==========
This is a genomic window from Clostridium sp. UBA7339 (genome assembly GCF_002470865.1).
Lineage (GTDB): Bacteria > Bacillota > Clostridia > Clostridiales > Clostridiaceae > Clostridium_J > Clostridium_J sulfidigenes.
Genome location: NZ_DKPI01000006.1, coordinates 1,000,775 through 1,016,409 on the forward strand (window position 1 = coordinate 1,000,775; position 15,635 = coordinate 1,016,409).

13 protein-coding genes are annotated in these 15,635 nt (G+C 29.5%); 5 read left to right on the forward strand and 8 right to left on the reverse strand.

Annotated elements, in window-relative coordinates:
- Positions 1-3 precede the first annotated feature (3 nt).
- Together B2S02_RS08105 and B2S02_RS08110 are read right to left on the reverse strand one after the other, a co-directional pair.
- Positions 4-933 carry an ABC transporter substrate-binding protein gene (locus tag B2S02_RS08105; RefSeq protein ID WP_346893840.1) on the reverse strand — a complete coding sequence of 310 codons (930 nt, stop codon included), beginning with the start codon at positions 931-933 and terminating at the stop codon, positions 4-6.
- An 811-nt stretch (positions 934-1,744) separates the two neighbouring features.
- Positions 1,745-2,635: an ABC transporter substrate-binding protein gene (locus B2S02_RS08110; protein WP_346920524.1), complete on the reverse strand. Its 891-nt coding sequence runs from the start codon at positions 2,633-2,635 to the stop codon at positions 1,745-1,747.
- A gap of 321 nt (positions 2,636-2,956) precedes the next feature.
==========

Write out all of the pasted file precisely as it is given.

This is a genomic window from Clostridium sp. UBA7339 (genome assembly GCF_002470865.1).
Lineage (GTDB): Bacteria > Bacillota > Clostridia > Clostridiales > Clostridiaceae > Clostridium_J > Clostridium_J sulfidigenes.
Genome location: NZ_DKPI01000006.1, coordinates 1,000,775 through 1,016,409 on the forward strand (window position 1 = coordinate 1,000,775; position 15,635 = coordinate 1,016,409).

13 protein-coding genes are annotated in these 15,635 nt (G+C 29.5%); 5 read left to right on the forward strand and 8 right to left on the reverse strand.

Annotated elements, in window-relative coordinates:
- Positions 1-3 precede the first annotated feature (3 nt).
- Together B2S02_RS08105 and B2S02_RS08110 are read right to left on the reverse strand one after the other, a co-directional pair.
- Positions 4-933 carry an ABC transporter substrate-binding protein gene (locus tag B2S02_RS08105; RefSeq protein ID WP_346893840.1) on the reverse strand — a complete coding sequence of 310 codons (930 nt, stop codon included), beginning with the start codon at positions 931-933 and terminating at the stop codon, positions 4-6.
- An 811-nt stretch (positions 934-1,744) separates the two neighbouring features.
- Positions 1,745-2,635: an ABC transporter substrate-binding protein gene (locus B2S02_RS08110; protein WP_346920524.1), complete on the reverse strand. Its 891-nt coding sequence runs from the start codon at positions 2,633-2,635 to the stop codon at positions 1,745-1,747.
- A gap of 321 nt (positions 2,636-2,956) precedes the next feature.